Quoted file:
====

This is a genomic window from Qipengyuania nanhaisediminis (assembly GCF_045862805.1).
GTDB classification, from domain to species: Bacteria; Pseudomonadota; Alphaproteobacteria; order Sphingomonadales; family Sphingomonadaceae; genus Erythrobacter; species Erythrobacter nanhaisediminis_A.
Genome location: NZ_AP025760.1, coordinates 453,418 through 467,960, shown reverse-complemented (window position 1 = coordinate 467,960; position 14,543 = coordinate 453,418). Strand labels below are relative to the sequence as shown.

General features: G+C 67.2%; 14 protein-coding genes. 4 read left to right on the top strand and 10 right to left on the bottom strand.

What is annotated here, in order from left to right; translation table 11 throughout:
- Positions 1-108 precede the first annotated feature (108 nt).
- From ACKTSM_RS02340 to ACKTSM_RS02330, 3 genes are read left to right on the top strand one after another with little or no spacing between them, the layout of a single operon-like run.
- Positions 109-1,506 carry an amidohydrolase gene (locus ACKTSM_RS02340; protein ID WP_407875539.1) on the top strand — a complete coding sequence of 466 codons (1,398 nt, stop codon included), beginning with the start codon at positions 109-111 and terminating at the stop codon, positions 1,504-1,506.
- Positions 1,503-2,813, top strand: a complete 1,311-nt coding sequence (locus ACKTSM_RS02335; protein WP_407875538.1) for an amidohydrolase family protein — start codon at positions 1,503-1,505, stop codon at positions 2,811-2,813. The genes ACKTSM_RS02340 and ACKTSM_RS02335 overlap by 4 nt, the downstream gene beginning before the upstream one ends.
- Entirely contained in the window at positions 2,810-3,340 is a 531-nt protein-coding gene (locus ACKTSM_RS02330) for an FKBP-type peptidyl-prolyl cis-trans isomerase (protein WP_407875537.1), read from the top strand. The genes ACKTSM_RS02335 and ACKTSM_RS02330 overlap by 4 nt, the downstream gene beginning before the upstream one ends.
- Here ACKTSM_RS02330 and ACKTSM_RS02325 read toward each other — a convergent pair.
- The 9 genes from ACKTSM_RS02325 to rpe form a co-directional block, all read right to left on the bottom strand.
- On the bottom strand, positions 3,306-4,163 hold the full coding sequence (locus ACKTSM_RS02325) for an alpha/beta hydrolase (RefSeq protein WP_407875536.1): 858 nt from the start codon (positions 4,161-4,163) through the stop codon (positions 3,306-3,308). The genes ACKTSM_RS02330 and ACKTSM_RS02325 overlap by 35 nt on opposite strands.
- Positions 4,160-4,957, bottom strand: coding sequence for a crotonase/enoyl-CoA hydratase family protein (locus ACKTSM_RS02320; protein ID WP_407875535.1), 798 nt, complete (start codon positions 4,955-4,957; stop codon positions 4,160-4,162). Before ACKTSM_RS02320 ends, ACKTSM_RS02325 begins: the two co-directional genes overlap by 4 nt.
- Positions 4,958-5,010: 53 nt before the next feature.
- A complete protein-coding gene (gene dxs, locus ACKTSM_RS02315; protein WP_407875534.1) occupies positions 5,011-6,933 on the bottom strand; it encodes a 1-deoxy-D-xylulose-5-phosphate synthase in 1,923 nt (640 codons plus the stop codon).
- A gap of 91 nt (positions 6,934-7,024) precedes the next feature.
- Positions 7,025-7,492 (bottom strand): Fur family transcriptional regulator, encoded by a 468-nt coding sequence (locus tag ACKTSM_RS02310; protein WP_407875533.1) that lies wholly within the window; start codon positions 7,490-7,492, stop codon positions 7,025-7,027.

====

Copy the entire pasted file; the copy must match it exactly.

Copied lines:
This is a genomic window from Qipengyuania nanhaisediminis (assembly GCF_045862805.1).
GTDB classification, from domain to species: Bacteria; Pseudomonadota; Alphaproteobacteria; order Sphingomonadales; family Sphingomonadaceae; genus Erythrobacter; species Erythrobacter nanhaisediminis_A.
Genome location: NZ_AP025760.1, coordinates 453,418 through 467,960, shown reverse-complemented (window position 1 = coordinate 467,960; position 14,543 = coordinate 453,418). Strand labels below are relative to the sequence as shown.

General features: G+C 67.2%; 14 protein-coding genes. 4 read left to right on the top strand and 10 right to left on the bottom strand.

What is annotated here, in order from left to right; translation table 11 throughout:
- Positions 1-108 precede the first annotated feature (108 nt).
- From ACKTSM_RS02340 to ACKTSM_RS02330, 3 genes are read left to right on the top strand one after another with little or no spacing between them, the layout of a single operon-like run.
- Positions 109-1,506 carry an amidohydrolase gene (locus ACKTSM_RS02340; protein ID WP_407875539.1) on the top strand — a complete coding sequence of 466 codons (1,398 nt, stop codon included), beginning with the start codon at positions 109-111 and terminating at the stop codon, positions 1,504-1,506.
- Positions 1,503-2,813, top strand: a complete 1,311-nt coding sequence (locus ACKTSM_RS02335; protein WP_407875538.1) for an amidohydrolase family protein — start codon at positions 1,503-1,505, stop codon at positions 2,811-2,813. The genes ACKTSM_RS02340 and ACKTSM_RS02335 overlap by 4 nt, the downstream gene beginning before the upstream one ends.
- Entirely contained in the window at positions 2,810-3,340 is a 531-nt protein-coding gene (locus ACKTSM_RS02330) for an FKBP-type peptidyl-prolyl cis-trans isomerase (protein WP_407875537.1), read from the top strand. The genes ACKTSM_RS02335 and ACKTSM_RS02330 overlap by 4 nt, the downstream gene beginning before the upstream one ends.
- Here ACKTSM_RS02330 and ACKTSM_RS02325 read toward each other — a convergent pair.
- The 9 genes from ACKTSM_RS02325 to rpe form a co-directional block, all read right to left on the bottom strand.
- On the bottom strand, positions 3,306-4,163 hold the full coding sequence (locus ACKTSM_RS02325) for an alpha/beta hydrolase (RefSeq protein WP_407875536.1): 858 nt from the start codon (positions 4,161-4,163) through the stop codon (positions 3,306-3,308). The genes ACKTSM_RS02330 and ACKTSM_RS02325 overlap by 35 nt on opposite strands.
- Positions 4,160-4,957, bottom strand: coding sequence for a crotonase/enoyl-CoA hydratase family protein (locus ACKTSM_RS02320; protein ID WP_407875535.1), 798 nt, complete (start codon positions 4,955-4,957; stop codon positions 4,160-4,162). Before ACKTSM_RS02320 ends, ACKTSM_RS02325 begins: the two co-directional genes overlap by 4 nt.
- Positions 4,958-5,010: 53 nt before the next feature.
- A complete protein-coding gene (gene dxs, locus ACKTSM_RS02315; protein WP_407875534.1) occupies positions 5,011-6,933 on the bottom strand; it encodes a 1-deoxy-D-xylulose-5-phosphate synthase in 1,923 nt (640 codons plus the stop codon).
- A gap of 91 nt (positions 6,934-7,024) precedes the next feature.
- Positions 7,025-7,492 (bottom strand): Fur family transcriptional regulator, encoded by a 468-nt coding sequence (locus tag ACKTSM_RS02310; protein WP_407875533.1) that lies wholly within the window; start codon positions 7,490-7,492, stop codon positions 7,025-7,027.